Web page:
Locals who rely on Penobscot Bay forge partnership
Searsport — On a chilly and overcast afternoon Thursday, Oct. 4, residents and businesspeople of the Penobscot Bay region met on the Sears Island causeway to introduce a newly formed alliance aimed at cleaning up the local waterway.
Ron Huber, executive director of Penobscot Baywatch, joined forces with people like Sheila Dassatt of Belfast, who heads the Downeast Lobstermen's Association and fishes on the bay with her husband, Mike, and Searsport Shores Campground co-owners Astrig Tanguay to form the fledgling Friends of Penobscot Bay.
"There are thing happening here that affect the other end of the bay, and vice versa," said Huber during the press conference.
Huber said the idea behind forming FOPB was to unify individuals and businesses who all depend on the bay to thrive so those parties may act collectively toward working with area businesses and industry to improve the health of the bay.
In a prepared statement provided to the media Thursday, Tanguay said her campground depends on the tourism industry, which she said is directly linked to the bay.
"Anecdotally, I know that our guests come to Searsport and the region because of the bay — a chance to kayak, hike, sail, pick mussels and eat lobster," she stated. "The state's research backs this up with numbers: The primary purpose of overnight leisure trips is outdoor recreation."
Tanguay went on to say the top four trip activities among Maine visitors are enjoying ocean views, resting and relaxing, outdoor activities (including fishing, sailing, kayaking and hiking) and shopping.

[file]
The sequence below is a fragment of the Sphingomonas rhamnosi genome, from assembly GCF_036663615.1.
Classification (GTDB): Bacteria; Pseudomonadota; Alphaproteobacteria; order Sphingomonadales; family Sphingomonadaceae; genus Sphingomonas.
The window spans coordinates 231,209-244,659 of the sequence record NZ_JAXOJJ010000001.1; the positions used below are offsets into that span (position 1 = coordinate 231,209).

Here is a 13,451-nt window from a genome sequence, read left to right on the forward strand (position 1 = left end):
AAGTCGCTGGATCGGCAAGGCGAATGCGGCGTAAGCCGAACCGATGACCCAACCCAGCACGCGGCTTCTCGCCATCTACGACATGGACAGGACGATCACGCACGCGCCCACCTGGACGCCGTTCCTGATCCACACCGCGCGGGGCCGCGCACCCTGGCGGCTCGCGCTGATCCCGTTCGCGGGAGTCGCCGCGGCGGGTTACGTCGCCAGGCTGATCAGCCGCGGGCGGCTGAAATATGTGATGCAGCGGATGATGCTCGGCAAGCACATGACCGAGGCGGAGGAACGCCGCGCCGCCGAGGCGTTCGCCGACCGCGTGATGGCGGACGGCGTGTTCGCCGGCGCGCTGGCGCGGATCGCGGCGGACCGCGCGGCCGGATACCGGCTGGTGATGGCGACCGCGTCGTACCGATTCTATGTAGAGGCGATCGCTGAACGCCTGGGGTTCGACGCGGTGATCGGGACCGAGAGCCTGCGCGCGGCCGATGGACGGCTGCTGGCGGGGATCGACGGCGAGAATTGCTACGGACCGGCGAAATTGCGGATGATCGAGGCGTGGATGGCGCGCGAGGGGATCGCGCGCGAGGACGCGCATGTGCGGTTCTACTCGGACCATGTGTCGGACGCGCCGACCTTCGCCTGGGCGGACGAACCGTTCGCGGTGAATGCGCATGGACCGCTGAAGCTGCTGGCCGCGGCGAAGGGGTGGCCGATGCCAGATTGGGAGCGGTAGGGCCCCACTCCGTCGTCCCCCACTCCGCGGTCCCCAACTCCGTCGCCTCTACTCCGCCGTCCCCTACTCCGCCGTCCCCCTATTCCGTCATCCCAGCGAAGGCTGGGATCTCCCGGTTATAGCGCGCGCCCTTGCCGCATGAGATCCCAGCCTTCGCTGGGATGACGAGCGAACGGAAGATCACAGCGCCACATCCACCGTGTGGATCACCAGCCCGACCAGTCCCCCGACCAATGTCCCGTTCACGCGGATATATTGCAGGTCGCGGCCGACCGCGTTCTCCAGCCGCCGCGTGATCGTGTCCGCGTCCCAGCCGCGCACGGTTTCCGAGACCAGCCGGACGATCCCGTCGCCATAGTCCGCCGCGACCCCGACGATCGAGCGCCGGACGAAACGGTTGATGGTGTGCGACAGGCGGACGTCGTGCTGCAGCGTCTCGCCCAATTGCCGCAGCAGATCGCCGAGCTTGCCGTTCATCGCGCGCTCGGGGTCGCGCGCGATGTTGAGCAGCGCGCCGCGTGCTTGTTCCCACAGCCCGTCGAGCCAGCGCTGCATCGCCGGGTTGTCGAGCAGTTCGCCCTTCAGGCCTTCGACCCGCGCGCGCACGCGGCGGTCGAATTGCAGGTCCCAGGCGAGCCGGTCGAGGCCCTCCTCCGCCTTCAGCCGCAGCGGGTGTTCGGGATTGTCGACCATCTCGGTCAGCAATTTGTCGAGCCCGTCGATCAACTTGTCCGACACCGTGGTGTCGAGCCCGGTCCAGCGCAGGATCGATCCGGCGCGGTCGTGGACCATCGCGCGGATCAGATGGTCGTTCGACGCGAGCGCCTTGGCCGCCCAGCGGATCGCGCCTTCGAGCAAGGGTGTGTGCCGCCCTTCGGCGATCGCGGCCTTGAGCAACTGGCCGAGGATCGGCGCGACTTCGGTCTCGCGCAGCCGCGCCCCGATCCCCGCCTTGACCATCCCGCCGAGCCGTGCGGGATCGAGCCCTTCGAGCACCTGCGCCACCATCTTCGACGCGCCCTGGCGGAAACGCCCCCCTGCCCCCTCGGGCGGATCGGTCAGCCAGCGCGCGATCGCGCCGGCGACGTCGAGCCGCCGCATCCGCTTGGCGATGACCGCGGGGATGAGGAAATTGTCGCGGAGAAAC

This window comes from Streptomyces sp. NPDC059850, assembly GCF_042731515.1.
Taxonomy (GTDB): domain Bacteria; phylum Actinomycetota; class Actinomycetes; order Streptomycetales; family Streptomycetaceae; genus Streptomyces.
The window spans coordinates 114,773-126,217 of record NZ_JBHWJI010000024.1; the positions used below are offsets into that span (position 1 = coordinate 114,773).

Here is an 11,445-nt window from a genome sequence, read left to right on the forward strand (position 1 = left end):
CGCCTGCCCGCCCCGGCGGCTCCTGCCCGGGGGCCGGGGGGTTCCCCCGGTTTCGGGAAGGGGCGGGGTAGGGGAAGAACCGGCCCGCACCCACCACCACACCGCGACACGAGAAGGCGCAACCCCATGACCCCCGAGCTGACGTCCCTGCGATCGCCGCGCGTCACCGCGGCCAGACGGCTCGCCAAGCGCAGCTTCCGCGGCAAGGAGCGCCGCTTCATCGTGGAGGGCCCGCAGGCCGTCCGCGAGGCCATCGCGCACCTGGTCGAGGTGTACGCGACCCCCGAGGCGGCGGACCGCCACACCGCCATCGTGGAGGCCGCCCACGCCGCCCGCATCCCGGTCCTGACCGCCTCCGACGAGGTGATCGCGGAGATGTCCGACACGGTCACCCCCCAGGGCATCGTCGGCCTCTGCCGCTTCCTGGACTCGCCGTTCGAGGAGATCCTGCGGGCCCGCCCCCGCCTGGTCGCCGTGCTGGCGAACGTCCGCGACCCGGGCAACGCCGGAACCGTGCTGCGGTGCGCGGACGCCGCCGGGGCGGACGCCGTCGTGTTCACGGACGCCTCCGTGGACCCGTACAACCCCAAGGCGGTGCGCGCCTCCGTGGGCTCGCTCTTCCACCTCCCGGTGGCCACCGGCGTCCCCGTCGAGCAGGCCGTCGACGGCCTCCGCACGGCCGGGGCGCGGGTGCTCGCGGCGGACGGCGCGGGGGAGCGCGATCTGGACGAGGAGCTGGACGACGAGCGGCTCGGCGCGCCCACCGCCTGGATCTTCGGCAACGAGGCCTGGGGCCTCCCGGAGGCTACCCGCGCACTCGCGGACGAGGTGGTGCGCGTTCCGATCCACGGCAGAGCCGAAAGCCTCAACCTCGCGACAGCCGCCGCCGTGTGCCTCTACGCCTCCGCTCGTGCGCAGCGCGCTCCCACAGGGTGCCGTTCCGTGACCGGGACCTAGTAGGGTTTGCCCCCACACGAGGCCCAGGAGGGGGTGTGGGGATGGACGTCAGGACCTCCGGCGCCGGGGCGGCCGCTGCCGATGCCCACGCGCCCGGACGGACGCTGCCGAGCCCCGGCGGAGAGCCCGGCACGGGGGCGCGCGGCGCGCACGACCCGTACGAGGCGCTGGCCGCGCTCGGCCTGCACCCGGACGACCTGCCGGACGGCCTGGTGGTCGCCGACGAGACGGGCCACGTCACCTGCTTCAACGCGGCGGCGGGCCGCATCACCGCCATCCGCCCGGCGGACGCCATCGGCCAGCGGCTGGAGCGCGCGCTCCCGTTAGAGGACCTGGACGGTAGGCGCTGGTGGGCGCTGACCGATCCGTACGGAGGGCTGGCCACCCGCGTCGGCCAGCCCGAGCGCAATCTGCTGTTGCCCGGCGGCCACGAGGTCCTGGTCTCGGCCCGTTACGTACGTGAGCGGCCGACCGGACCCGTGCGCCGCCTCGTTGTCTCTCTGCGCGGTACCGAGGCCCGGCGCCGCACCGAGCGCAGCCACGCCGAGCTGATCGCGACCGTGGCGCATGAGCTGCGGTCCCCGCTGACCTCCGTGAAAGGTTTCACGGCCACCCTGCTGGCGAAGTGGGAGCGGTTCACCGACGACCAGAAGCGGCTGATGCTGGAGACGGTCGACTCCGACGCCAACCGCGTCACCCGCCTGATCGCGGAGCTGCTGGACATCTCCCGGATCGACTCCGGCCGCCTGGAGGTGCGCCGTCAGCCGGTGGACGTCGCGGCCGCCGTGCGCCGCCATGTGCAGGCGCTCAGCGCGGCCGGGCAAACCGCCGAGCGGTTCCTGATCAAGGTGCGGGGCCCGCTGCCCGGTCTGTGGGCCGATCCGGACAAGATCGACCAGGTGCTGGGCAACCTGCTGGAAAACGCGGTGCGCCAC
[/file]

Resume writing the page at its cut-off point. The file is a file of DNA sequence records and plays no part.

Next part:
"When those of us who [live] here rely on the bay for sustenance, we must ask why our wild mussel beds and fin fish are at historically low levels," she said. "If we accept that we are all dependent on clean water, let's deal with the petroleum spills, waste dumps and tainted sediments in and around Pen Bay while they may still be manageable."
Dassatt, whose family has deep lobster-fishing roots in the region, said she and other lobster fishermen are working with the University of Maine in an effort to learn more about the shell disease that she said now appears in about one out of every 10 lobsters caught here. The study, said Dassatt, is aimed at learning whether the meat of those affected lobsters is safe to eat, and also to see if water pollution may be adversely impacting the bait used to capture Maine's best-known shellfish.
"Even for the fishermen who are handling the water, we're seeing things that we haven't seen before this year," she said. "Fishermen with open cuts come up with things that aren't healthy."
Specifically, she said, fishermen are developing blistering rashes and skin infections after being exposed to the bay water.
Huber said he hopes that by forming FOPB, all involved will have more resources to accomplish their bay-related goals, and in the end, all Maine residents will be better off.
"We want clean water so that people keep coming here," said Huber. "Someone has to speak for the bay, not just one town or another town."